Fender Stratocaster 60th Anniversary Classic Player
One Strat, Two Strats…….more….
For some reason Stratocasters seem to be following me home lately.
Back in late 2012 I only had the one. A 50th Anniversary Deluxe
Model, which I bought in Montreal in 2005, and to be honest
I didn’t use that much in favour of my Telecasters and Les
Pauls. Then in December 2013 I bought a used USA Buddy Guy
Signature from a relative.
Went to Orlando, USA in January 2013 and bought
an Eric Johnson Signature model. Fast forward to December
2013 and I swapped a high end pedal for a Squier
M Series Korean Stratocaster, this is actually for the sole
purpose of playing the new Rocksmith 2014 game, but it turned out to be quite a good
Come January 2014 with indeed not an inkling of doubt that I was done in
the Stratocaster acquisition game, I spotted this beauty in
a shop window whilst looking around Denmark Street in London.
I was sort of astonished actually, as just a few days earlier I had seen
the new 60th Anniversary Stratocasters announced
on the Fender website, so to see not one but two in stock
in London so soon was surprising.
Moving on I decided to test the guitar, the helpful attendant plugged me
into a Fender Blues Junior (which is the amp I normally use)
and was pleasantly greeted by a resonant instrument with a
sparkly cleans and a true vintage Strat sound which was quite different to my other ones.
Not totally relevant to the review but something I thought I would mention
is that I also tried the new Starcaster
that has recently been released, and wasn’t too impressed.
Felt awkward and cheaply made.
Going to back to the Strat, I slept on it and
purchased it the very next day trying the two in store and
keeping the one I thought sounded best.
First impressions are good with this instrument; visually it is definitely
well made and superbly finished. In fact if no one told you
or you saw the “Made In Mexico”
decal on the back on the headstock you would easily think
it’s an American made instrument.
You see this guitar, which is within the Classic Player Series, is finished
in nitrocellulose lacquer normally reserved for instruments
higher up the Fender hierarchy. Also the stock pickups are
Other appointments include an alder body, over which the nitrocellulose
lacquer Desert Sand finish is applied. The neck is made of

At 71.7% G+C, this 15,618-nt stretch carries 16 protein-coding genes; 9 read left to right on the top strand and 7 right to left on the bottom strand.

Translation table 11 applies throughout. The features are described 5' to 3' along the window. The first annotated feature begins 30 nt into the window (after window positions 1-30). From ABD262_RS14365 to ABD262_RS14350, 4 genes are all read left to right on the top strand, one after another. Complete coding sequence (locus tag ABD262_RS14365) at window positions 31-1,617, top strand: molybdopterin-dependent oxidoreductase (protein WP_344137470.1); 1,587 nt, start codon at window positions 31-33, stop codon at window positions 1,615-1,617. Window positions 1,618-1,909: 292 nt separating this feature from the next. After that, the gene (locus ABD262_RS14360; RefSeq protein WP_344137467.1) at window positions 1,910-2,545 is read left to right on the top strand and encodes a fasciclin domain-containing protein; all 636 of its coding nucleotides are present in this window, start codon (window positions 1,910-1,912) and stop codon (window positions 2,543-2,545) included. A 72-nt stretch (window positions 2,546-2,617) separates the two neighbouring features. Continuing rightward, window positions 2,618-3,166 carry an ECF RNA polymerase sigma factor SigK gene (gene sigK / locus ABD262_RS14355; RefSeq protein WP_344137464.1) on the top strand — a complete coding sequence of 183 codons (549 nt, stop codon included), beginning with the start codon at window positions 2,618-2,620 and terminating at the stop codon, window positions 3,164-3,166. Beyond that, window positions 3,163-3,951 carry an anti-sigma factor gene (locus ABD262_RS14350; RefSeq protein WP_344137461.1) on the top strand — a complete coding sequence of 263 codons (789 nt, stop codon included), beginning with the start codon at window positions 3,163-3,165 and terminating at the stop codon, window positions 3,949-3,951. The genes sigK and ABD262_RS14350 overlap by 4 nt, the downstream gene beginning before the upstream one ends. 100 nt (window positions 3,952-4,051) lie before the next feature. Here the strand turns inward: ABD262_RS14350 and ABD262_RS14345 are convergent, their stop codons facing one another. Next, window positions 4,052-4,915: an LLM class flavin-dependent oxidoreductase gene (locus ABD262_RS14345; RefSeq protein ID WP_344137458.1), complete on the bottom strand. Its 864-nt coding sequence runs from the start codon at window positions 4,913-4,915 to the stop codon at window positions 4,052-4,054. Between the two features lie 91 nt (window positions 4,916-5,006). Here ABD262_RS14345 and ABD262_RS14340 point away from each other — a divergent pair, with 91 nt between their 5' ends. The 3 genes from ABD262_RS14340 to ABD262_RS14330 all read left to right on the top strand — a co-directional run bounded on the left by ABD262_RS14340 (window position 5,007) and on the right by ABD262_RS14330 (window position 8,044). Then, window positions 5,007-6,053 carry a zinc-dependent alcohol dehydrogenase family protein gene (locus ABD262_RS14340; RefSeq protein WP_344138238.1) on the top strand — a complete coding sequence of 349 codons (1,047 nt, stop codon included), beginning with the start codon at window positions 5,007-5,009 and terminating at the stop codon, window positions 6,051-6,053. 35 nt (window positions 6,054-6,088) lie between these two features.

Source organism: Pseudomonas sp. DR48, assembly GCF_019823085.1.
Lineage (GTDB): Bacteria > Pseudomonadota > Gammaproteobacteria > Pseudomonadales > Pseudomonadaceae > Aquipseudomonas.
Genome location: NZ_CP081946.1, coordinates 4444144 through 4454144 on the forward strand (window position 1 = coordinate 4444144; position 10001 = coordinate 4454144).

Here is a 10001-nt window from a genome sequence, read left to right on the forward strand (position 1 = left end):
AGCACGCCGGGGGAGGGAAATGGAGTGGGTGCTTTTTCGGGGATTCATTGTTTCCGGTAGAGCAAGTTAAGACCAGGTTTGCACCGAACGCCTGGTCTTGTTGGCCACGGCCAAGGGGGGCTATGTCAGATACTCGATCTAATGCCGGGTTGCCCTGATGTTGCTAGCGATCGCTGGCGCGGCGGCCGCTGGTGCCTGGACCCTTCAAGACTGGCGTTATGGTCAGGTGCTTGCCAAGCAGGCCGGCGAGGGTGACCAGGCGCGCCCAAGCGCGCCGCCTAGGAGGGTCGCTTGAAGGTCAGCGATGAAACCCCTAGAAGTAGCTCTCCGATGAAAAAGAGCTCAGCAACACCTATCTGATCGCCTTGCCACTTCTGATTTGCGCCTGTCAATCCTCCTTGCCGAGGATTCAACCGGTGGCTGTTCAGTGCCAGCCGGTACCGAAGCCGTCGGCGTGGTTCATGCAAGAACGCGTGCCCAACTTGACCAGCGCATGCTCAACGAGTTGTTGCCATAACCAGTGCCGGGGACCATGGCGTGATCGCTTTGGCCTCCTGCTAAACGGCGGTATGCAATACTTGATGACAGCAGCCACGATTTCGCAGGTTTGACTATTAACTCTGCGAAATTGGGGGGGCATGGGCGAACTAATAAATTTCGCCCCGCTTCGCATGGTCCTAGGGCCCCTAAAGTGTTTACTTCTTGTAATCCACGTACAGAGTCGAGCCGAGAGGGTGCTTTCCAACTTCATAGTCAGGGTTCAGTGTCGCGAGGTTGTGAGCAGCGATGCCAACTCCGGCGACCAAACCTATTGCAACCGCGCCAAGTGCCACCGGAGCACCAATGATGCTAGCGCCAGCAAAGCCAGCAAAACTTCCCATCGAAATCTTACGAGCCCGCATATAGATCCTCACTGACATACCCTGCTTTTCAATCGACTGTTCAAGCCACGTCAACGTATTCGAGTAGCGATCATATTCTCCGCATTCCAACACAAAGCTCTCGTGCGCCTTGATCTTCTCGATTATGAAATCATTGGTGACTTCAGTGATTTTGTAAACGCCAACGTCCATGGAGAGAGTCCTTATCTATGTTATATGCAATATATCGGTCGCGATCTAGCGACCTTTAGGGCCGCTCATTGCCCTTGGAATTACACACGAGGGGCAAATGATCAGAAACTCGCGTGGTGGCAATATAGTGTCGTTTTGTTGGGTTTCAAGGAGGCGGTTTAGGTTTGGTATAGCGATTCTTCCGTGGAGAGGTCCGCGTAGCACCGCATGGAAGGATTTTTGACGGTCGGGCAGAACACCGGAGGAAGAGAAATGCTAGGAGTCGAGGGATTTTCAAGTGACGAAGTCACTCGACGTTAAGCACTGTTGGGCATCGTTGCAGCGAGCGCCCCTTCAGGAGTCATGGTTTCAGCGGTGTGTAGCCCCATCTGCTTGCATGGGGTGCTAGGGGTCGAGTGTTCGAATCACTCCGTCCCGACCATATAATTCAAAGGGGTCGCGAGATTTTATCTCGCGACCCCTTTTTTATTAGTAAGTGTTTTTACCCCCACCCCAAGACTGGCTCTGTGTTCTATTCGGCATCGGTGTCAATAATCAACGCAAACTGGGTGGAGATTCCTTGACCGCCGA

maple with a pleasing yellow vintage tint and has a soft V
shape which feels comfortable in the hand. The 21 medium jumbo
frets are inserted directly into the neck and this is finished
off with a well cut synthetic bone nut.
In the electronics department this Stratocaster employs 3 American Vintage
single coil pickups. These have staggered pole pieces which
are also bevelled. I note that the one for the B string is
practically flush with the plastic cover. This magnetic trio
are controlled by one master volume and two tone controls,
one for the Neck and Middle and the other for the bridge pickup.
A five way switch provides the usual combinations.
Looking at hardware, the guitar carries mostly vintage style items, such
the split post tuners, a 1-ply anodized aluminium pickguard
and back plate The tremolo however is a more modern 2 point
pivot style, but with vintage type steel saddles. All of these
are finished in gold plating. Also in keeping in the vintage
theme all plastic parts are aged white.
To commemorate the Stratocasters 60th Anniversary the back of
the headstock carries a special medallion and the neck plate
is engraved with the 60th Anniversary logo.
To round it all out the guitar is presented in a luxurious Tweed G&G
case with the 60th Anniversary logo and also brings
a commemorative book.
One comment on the case though, although very plush and obviously a quality
item, the design of the accessories compartment is different
to other G&G as this lies beneath the neck. This makes
access awkward. It also makes the compartment quite shallow
making it difficult to store larger items such as a thick
strap or pedal.
Then again at the price point of Classic Player the inclusion of a tweed
case is quite a bonus to which this issue can be overlooked.
How it Sounds
Overall the Classic is a smooth operator in the tone department, with a
cool 50s vintage mojo. Think rock’n’roll,
rockabilly, surf and you are in the ball park. Not that it
can’t go further … in fact other than heavy rock/metal I am
sure it could hold its own in most areas.
The bridge position has sparkle and bite, positions two and four quack and
makes you want to play Dire Straits tunes almost unconsciously.
The middle position is useful for rhythm and the bridge pickup can work
for Jazz or mellow solos if treated with Overdrive.
Even though it is setup with gauge 10 strings (I setup most of my Fenders
with 9s) the feel is light, slinky and bends are easy.
As with most Fenders tuning is not an issue and not seen to deviate even
with use of the 2 point pivot tremolo.
A well-made versatile instrument, and with features that I believe surpass
its price point.
By Ernest H Slade